Microsoft Fixes Eight Flaws, But Three Remain Open
The September patch set from Microsoft has fallen a bit short, leaving three zero-day vulnerabilities open to be exploited
Microsoft on Tuesday released five Security Bulletins addressing eight vulnerabilities, but left three zero-day vulnerabilities untended.
Paul Henry, forensic and security analyst for Lumension, said in an e-mail that the three zero-day vulnerabilities need to be addressed soon. Two are IIS vulnerabilities that were made public when exploit code was posted online about a week ago. The third is a vulnerability affecting Microsoft SMB2, for which exploit code was posted on Monday.
Microsoft said that the IIS vulnerabilities were not disclosed responsibly.
Laurent Graffie, who posted exploit code for the SMB2 vulnerability, claims that Microsoft was notified about the flaw but provides no information about the specific date the company was contacted.
Microsoft has not yet commented on the SMB2 issue.
Of the security issues that Microsoft did deal with, all five of its September Bulletins are designated "critical."
Three of them are what Microsoft characterizes as browse-and-get-owned attacks; two of them deal with network scenarios involving remote execution of malicious code or denial-of-service attacks.
MS09-045 fixes a vulnerability that allows remote code execution if a user opens a file or visits a Web site that calls a maliciously crafted Jscript.
MS09-047 patches two flaws in the Windows Media format that allow remote code execution upon opening a maliciously crafted file.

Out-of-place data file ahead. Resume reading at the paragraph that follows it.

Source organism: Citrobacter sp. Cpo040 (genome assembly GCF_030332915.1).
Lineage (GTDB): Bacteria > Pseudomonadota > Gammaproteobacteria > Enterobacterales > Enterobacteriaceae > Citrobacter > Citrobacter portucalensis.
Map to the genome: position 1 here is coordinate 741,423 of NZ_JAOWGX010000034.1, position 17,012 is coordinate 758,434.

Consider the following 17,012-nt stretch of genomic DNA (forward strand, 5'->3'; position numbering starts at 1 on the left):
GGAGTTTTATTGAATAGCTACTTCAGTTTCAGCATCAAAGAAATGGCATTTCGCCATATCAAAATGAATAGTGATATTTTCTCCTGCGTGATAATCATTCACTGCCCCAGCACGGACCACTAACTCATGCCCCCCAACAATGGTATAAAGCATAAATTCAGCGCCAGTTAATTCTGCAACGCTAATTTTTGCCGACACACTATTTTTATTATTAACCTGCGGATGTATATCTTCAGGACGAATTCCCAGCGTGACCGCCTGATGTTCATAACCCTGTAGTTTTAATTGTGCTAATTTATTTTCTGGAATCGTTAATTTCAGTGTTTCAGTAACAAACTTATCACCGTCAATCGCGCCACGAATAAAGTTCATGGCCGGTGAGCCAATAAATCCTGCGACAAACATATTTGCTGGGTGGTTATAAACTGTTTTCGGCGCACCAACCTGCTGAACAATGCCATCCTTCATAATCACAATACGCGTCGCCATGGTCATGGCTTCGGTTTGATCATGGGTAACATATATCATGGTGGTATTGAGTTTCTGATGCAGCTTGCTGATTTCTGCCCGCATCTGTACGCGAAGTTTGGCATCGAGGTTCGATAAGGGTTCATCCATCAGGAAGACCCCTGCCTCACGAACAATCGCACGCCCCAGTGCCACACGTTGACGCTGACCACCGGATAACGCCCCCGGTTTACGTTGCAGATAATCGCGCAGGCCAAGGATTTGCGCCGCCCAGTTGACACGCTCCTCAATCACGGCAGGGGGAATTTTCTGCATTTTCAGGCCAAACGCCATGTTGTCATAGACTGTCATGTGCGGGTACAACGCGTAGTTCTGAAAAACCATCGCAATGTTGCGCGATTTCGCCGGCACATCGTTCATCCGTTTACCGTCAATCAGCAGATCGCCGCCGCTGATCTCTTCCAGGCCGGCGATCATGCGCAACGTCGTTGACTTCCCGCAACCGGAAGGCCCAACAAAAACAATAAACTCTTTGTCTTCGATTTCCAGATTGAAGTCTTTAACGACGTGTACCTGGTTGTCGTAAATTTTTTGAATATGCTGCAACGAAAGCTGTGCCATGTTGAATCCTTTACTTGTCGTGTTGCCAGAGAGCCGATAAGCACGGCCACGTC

Both of these Bulletins are rated 1 on Microsoft's Exploitability Index, meaning that attackers are likely to start exploiting these vulnerabilities soon.
MS09-046 repairs a flaw in the DHTML Editing Component ActiveX Control. Producing exploit code for this flaw is believed to be somewhat complicated, giving it a less severe Exploitability Index rating of 2.
MS09-048 addresses three vulnerabilities in Windows TCP/IP.
And MS09-049 deals with one flaw in Windows' Wireless LAN AutoConfig Service.
Jason Miller, security and data team manager for Shavlik Technologies, says that the TCP/IP patch (MS09-048) should be applied first. "This bulletin resolves three vulnerabilities in the networking component TCP/IP," he said in an e-mailed statement. "In two of the vulnerabilities, attacks could cause a denial of service on target machines by sending specially crafted network packets that will cause the system to freeze or automatically restart."
Andrew Storms, director of security operations for nCircle, concurs. "Microsoft hasn't seen a serious bug in its TCP/IP stack in a long time, so it's pretty likely this is the exploit most people will focus on," he said in an e-mailed statement. "This update follows on the heels of yesterday's new zero-day 'blue screen of death' vulnerability and the combination of these two serious vulnerabilities will shake a lot of people's confidence in the integrity of Microsoft's networking stack."
Microsoft senior security program manager Jerry Bryant argues that MS09-045 and MS09-047 should be installed first, "mainly due to these being browse-and-own attack scenarios and a high Exploitability Index rating."
InformationWeek Analytics has published an independent analysis on strategic security. Download the report here (registration required).